After just 56 days at Oxford I noticed something had begun to change. My accent. Growing up in Bradford had equipped me with neither the diction nor the cadence to fit in with the privately-schooled and the social savants. This was a university where yes was pronounced "ears", and where people didn't eat dinner but rather dined at supper.
Two in every three bathrooms I said became a "barthroom", the "a" tripping off my tongue as though I were sat in a dentist chair saying "aaah" while an inspection of my wisdom teeth was carried out. It only served to add contrast to my natural pronunciation of the vowel which sounded more like a small burp.
I'd won a place at the University through academic determination. But I was being locked out by factors I thought would never have a bearing on my time there. The fact that I was from Bradford, and spoke differently. That no one had heard of my school. Mum, who left education aged 15 and raised us solely on the pecuniary kindness of the state, I'm ashamed to say, grew ever more absent from descriptions of life before university. As did dad, an immigrant whose first language was not English.
I'd begun to distend the very things that made up me. The success of my attempt to traverse the social strata so neatly laid out at Oxford was not dependent on how clever I thought I was but by whether others saw me as one of them. I'd become socially immobile.
This weekend's publication of the Government's Social Mobility Index, therefore, made for interesting reading. Bradford, the hometown that gifted me an austere childhood, has been designated a social mobility "cold spot". It is a place with a problem. When compared with the UK's 324 local authorities it came in at 310 in terms of school social mobility performance: the bottom 5 per cent. The salt in the wound is that in the same city which counts the Brontës amongst its daughters, barely over a quarter (26.9%) of children eligible for free school meals achieve 5 A*-C grades at GCSE.
Post-university life has brought me to Tower Hamlets, an area not unlike Bradford in its ethnic diversity. However in contrast children growing up in Tower Hamlets will be the fourth most socially mobile in the country, according to the current Index. More than twice the number of children in Tower Hamlets receive more than 5 A*-Cs at GCSE than in Bradford and the average salary is 40% higher.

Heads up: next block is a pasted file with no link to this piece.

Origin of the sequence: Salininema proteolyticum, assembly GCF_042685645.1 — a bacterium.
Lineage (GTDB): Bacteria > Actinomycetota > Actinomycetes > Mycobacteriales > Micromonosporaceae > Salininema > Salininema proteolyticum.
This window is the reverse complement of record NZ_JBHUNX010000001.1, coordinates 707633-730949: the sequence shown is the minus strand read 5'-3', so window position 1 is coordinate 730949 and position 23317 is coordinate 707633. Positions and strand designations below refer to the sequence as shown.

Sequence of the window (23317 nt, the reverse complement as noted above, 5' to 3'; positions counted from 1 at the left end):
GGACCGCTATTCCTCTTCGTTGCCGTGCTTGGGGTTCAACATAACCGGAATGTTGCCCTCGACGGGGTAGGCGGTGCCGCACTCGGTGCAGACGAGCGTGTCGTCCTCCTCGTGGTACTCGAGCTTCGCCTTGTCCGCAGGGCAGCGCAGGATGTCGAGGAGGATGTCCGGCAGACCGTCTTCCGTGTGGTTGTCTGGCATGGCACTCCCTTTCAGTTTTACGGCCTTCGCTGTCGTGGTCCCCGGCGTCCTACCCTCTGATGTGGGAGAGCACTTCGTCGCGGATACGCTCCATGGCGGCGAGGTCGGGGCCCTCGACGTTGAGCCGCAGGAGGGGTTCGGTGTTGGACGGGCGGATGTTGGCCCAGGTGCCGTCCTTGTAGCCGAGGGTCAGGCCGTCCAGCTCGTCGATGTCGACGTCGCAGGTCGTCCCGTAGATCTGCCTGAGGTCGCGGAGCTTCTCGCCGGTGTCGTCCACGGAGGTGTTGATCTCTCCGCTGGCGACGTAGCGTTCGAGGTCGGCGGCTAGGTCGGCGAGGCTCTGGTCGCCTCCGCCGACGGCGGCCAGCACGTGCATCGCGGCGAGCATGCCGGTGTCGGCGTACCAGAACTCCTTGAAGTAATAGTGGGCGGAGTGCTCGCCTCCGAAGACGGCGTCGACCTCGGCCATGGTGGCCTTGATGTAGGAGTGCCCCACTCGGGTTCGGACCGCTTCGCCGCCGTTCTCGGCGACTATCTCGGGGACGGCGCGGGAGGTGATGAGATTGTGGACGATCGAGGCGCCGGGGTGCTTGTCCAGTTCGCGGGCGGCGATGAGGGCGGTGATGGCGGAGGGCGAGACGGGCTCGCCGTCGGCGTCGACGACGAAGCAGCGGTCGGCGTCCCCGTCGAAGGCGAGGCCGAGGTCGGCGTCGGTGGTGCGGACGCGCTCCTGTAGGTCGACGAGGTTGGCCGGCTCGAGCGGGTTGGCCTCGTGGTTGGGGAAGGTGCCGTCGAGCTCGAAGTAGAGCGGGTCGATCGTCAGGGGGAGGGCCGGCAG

Why such a stark contrast between London boroughs like Tower Hamlets and the forgotten cities of the North like Bradford?
The influences on social mobility are manifold and complex. But if my experience at Oxford taught me one thing it is that educational attainment is only part of the solution to unlocking social mobility.
It is here where soft factors come into play. The way you speak. The confidence a young man or woman has, both social and intellectual. The soft social networks of parental groups, now so decisive in determining whether children get pre-work experience through internships and, ultimately, better jobs.
My own careers adviser thought it better to counsel a profession in social work in place of Oxford. There are certain things working class boys and girls outside of London weren't expected to do, or be.
All of these characteristics I considered as a teenager as emblematic of being middle class. They are not taught in the classroom, but observed, imbued or aped. Much like the bastardised accent I had adopted.
The contrast between London and the rest of England is in this respect down to the absence of one simple factor: social mixing.
Where in London one is never far away from social housing, the Bradford I grew in was not close to the affluent suburban dwellings of Yorkshire's middle class. Yet while the youth club dad nigh-on forced me to join wasn't attended by kids from high performing schools, the adults running it were well-educated and the summer camps it ran brought in kids from across the county. Mum's voluntary work with asylum seekers took her, and us, to 'community arts centres' where topics like the reproductive rights of women were discussed without refrain and where we mixed with kids from homes with four bedrooms as opposed to our two.
The architecture of social mixing, the youth clubs, civic centres, the mixed housing communities and social support networks, are definitive. Yet it is no secret that funding for youth services has fallen by more than a third in the past few years. The community projects, once funded by Bradford's local authority, have all but disappeared. And in many of England's urban metropolises, London included, a slow, silent social cleansing is taking place thanks to rising private rents and property prices.
They are definitive in broadening exposure to those soft factors, factors which can make the difference between a confident and intellectually assured kid, and one who restrains him or herself to the expectations of their social class. For without them, I probably wouldn't be here, and you wouldn't be reading this article.